Include your older children at the beginning of the vacation-planning process. Each member of the family should discuss what type of activity he or she might enjoy. With this newly learned information, parents should retreat to the Internet or to a professional travel agent, and generate a variety of options. During a family dinner, discuss each locale and let your eager adolescent guide the way to family fun.

Once the destination has been decided, let the aspiring vacationers plan a day. Encourage your teens to research activity options, follow a budget and create a schedule of events, including transportation and dining. For this to work, however, parents must commit to the plan even if it means doing something outrageously adventurous or wasting away the morning with a late sleep. Teens typically will make good choices, and allowing them to own a piece of the planning ensures minimal complaining and maximum enjoyment.

Turnabout is fair play and parents also should participate in the plan-a-day process, but with an added twist. Choose an afternoon for you and your spouse to spend one-on-one quality alone time with each of your children. This can be as simple as a hike through the hills or as exciting as mountain-biking down a steep trail. The goal is to choose something that can be enjoyed together. Mixing it up generates positive parent/child interaction, promotes family bonding, and creates great dinner conversation as each share stories from their day.

Planning in advance, however, will not guarantee a peaceful getaway unless a family conversation regarding trip rules and expectations takes place before the departure date. Remind your traveling teens that all home rules apply: no smoking, no drinking, no cursing and no hitting your sister. Emphasize the importance of time—what time they need to return in the evening, what time tired teens need to wake in the morning, and what kind of time they must spend with mom and dad. Set some basic ground rules and discuss concerns as they occur to ensure that everyone gets along.

Vacations provide some of life’s most memorable moments. And while you may return to the same destination year after year, each visit will be different as your family matures and grows. Savor the time, leave life’s worries behind and take lots of pictures. Bon voyage!

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Getting Kids to Listen

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Parents magazine polled moms and dads about their toughest discipline challenge, and the hands-down winner was “My kid doesn’t listen to me.”

Getting kids to listen…and doing so the first time…is an art. And like any art, it takes practice. We also know that learning how to listen does not happen by chance. You are your child’s best communication instructor, and it’s never too early–or too late–to improve your child’s listening habits.

First, it is important to understand that it is okay if your child does not occasionally listen. If, however, your son or daughter does not listen on a regular basis or is continually disrespectful, your approach may be an incorrect one. There are, in fact, a couple of communication processes that are best to avoid.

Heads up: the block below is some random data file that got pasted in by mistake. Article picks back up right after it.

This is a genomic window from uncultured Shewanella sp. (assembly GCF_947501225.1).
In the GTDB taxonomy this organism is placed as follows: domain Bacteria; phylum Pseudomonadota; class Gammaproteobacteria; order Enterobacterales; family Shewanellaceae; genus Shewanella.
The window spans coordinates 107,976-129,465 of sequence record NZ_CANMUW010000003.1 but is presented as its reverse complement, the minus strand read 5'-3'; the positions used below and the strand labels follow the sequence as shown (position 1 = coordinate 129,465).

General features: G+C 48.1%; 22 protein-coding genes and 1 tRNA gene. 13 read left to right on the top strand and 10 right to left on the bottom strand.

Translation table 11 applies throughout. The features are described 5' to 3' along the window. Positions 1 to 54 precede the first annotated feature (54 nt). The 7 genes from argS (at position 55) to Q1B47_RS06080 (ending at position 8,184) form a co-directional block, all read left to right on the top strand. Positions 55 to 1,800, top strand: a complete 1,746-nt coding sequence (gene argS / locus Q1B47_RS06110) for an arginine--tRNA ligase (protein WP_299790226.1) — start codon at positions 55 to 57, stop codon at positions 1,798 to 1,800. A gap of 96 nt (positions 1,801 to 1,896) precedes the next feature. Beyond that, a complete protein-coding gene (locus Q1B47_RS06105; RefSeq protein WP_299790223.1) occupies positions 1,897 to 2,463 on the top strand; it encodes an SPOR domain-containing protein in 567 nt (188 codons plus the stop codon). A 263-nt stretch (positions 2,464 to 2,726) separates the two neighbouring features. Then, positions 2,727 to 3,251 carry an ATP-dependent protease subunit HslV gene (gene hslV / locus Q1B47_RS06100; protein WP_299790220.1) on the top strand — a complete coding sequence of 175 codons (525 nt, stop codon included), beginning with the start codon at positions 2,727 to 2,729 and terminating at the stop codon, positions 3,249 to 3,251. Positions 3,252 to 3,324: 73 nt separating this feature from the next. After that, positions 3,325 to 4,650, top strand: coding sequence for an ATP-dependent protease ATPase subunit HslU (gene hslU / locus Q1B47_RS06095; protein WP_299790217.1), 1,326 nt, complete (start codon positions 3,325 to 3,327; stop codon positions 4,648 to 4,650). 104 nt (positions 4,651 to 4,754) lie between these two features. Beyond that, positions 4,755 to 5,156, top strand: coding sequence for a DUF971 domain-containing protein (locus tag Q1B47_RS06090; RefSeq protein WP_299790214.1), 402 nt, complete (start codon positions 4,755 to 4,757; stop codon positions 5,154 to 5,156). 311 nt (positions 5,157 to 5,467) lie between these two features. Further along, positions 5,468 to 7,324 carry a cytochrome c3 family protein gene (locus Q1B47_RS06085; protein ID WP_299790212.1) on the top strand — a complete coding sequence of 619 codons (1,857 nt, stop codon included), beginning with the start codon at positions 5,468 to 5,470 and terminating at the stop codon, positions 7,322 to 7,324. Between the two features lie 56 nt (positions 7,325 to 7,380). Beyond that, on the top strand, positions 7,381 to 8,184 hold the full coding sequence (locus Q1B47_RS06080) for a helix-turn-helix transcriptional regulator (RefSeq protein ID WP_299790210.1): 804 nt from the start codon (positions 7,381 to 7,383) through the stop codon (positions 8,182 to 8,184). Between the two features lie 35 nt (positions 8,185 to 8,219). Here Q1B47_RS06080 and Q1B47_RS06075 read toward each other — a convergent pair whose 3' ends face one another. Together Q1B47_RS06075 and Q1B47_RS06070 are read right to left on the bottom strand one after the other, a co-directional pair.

• Avoid aggressive communication. As a parent it can be easy to get frustrated but a loud “attacking” tone places kids of any age on the defensive and can create an anxious child or one who thinks it is acceptable to yell.
  • Avoid a passive tone. While speaking quietly can get a child to listen, being overly passive allows your kids to walk all over you . . . which sometimes results in arguing.

For many, listening skills don’t come naturally . . . it often takes a lot of work. Here are some tips.

  1. Model good listening skills – Show your kids what you expect. Listen to your spouse, pay attention to your friend’s comments, and, most importantly listen to your children. Teach your kids to look others in the eye by asking them to do so. For the little ones, this can mean getting down to eye level when having a serious conversation.
  2. Don’t shout from across the house. When an important subject needs to be discussed or even something simple needs to be done, make sure the environment is distraction free. Ask kids to pause the TV, take a short break from their video game, look up from the homework, etc. If kids are doing something, it is natural to tune-out parents.
  3. Be reliable. “I will bring home dessert tonight”, “you can watch that show tomorrow,” or “I won’t be long” seem like innocent promises but can erode trust and the desire to listen if these expectations are unfulfilled. Say what you mean and do what you say.
  4. Tell don’t ask. If you phrase your want as a request or a question, your child can say no. Even a child that is not oppositional may respond negatively because your question has provided the opportunity to do so. Don’t ask your child to clean his room; rather, tell him to do so. And even better tie a positive outcome to the request. When your room is clean, you can play a video game.

They way you ask will greatly influence how well your child listens to you. It will not, however, produce an “overly” compliant child, but that should not be your parenting goal. Proper communication teaches your child to be reasonable, thoughtful, and well connected to the family. And if you have done all of the above and your child still NEVER listens—might be time for a hearing test.